cover image of the book Of The Great House

Of The Great House

Poetryby Allen Grossman

“A book of poems should have exactly the same fullness and risk and lay itself open to the same judgment as a life,” says Allen Grossman. Of the Great House, which includes sections of A Harlot’s Hire (1961), Grossman’s first published book, as well as his most recent poetry, presents an anatomy of the poet’s working life. The title poem invokes “the sighted singer, in a/Passionate, laboring house,” who confronts those figures in his unconscious which influence and interfere with poetic vision, braving the necessary destructions until “there is nothing in place of what/I know, the only thing that is––the world.” Part II, “The Pictures in a Man’s Life,” seeks out relationships among the haunting, inspiring, “demonically incoherent facts of life in the world––the poet’s parents, yellowwoods blooming on a lawn, closeness to an earlier self. “The Dream Which Wakes the Sleeper Does Not End” contains poems from an earlier life, and Of the Great House closes with “An Inventory of Destructions,” a summing and a summoning: “the poet speaks to the unborn in the/language of the born, and to the born he speaks/The language of the unborn––Break down and build!/Destructions are of the poet. Death is of God.”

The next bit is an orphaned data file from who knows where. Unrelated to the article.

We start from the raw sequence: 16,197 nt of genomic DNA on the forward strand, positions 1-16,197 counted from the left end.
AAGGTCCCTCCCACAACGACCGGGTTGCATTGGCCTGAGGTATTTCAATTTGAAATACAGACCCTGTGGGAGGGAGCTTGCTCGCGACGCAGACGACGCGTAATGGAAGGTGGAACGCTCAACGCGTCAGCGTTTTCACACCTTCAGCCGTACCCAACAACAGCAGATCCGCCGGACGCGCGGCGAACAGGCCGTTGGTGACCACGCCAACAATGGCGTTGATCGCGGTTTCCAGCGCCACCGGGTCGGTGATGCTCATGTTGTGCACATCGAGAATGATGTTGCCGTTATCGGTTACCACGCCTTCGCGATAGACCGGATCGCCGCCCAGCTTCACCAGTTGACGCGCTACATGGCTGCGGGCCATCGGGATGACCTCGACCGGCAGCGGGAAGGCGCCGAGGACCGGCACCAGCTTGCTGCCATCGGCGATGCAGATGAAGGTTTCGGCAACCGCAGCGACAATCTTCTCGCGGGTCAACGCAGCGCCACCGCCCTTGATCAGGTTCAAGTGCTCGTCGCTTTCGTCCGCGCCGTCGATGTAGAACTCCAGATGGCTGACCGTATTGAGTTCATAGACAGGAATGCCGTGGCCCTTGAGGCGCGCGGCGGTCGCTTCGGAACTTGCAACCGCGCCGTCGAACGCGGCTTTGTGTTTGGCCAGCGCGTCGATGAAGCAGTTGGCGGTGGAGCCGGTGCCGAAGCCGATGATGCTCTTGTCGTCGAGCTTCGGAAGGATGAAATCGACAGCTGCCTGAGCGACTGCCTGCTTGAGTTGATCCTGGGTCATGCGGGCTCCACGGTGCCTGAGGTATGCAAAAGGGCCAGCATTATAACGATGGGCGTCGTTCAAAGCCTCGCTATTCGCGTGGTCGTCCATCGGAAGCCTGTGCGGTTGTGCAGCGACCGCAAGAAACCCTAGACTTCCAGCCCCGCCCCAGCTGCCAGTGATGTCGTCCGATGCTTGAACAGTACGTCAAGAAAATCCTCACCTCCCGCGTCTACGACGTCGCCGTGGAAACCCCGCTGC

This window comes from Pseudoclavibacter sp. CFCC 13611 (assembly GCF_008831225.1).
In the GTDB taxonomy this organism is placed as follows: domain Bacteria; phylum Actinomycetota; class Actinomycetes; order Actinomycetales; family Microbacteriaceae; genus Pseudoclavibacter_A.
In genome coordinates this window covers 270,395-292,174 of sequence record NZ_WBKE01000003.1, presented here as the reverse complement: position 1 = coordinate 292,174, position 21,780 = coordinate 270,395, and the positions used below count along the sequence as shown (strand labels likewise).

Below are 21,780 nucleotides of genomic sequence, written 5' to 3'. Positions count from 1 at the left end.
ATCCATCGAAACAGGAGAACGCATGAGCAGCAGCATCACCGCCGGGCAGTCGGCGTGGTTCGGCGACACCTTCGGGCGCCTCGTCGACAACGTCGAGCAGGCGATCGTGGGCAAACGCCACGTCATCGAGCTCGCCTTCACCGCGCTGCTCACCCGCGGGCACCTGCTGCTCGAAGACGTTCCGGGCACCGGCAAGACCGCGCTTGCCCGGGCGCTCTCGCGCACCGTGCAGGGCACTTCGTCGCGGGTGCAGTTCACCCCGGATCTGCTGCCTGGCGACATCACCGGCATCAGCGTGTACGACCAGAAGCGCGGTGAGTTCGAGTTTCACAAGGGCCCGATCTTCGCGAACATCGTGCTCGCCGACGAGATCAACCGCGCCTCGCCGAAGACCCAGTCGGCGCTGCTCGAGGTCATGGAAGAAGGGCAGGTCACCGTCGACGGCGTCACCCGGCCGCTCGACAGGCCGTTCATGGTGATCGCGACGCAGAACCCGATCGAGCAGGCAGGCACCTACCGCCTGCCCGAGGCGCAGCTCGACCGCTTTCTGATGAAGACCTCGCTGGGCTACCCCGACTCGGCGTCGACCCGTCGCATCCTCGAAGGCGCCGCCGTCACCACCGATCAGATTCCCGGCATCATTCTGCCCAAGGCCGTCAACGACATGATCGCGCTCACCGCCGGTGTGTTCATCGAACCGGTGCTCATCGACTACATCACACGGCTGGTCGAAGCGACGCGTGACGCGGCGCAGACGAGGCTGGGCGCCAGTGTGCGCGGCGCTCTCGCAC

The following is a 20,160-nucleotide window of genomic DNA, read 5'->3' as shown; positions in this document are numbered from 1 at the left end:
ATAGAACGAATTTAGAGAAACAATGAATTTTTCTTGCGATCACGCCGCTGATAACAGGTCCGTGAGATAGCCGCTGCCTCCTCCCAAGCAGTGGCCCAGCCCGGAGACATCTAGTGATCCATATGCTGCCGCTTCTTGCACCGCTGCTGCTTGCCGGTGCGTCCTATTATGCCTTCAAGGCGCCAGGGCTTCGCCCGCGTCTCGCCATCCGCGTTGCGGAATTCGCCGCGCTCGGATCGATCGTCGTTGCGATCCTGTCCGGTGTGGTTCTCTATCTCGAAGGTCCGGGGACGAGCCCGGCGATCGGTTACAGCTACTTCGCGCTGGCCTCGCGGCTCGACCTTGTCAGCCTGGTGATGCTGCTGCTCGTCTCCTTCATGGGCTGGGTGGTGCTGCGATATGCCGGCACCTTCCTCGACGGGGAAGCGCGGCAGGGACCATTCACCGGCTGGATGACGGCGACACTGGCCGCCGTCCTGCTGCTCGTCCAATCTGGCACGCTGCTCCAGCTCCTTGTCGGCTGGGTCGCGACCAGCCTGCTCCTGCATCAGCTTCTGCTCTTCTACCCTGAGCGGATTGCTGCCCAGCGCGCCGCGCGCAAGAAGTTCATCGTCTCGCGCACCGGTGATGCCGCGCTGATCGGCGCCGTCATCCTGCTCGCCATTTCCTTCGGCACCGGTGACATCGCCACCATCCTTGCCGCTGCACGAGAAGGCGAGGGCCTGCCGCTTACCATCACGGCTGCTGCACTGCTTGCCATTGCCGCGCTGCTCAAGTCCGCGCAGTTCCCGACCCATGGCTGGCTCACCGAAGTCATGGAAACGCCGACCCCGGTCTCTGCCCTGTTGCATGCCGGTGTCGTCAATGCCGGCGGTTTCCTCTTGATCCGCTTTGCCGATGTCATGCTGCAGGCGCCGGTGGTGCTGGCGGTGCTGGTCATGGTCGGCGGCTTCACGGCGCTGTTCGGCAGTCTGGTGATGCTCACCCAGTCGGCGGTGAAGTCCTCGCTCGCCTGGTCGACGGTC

Paperback(published Apr, 01 1982)

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Portrait of Allen Grossman

Allen Grossman

Contemporary American poet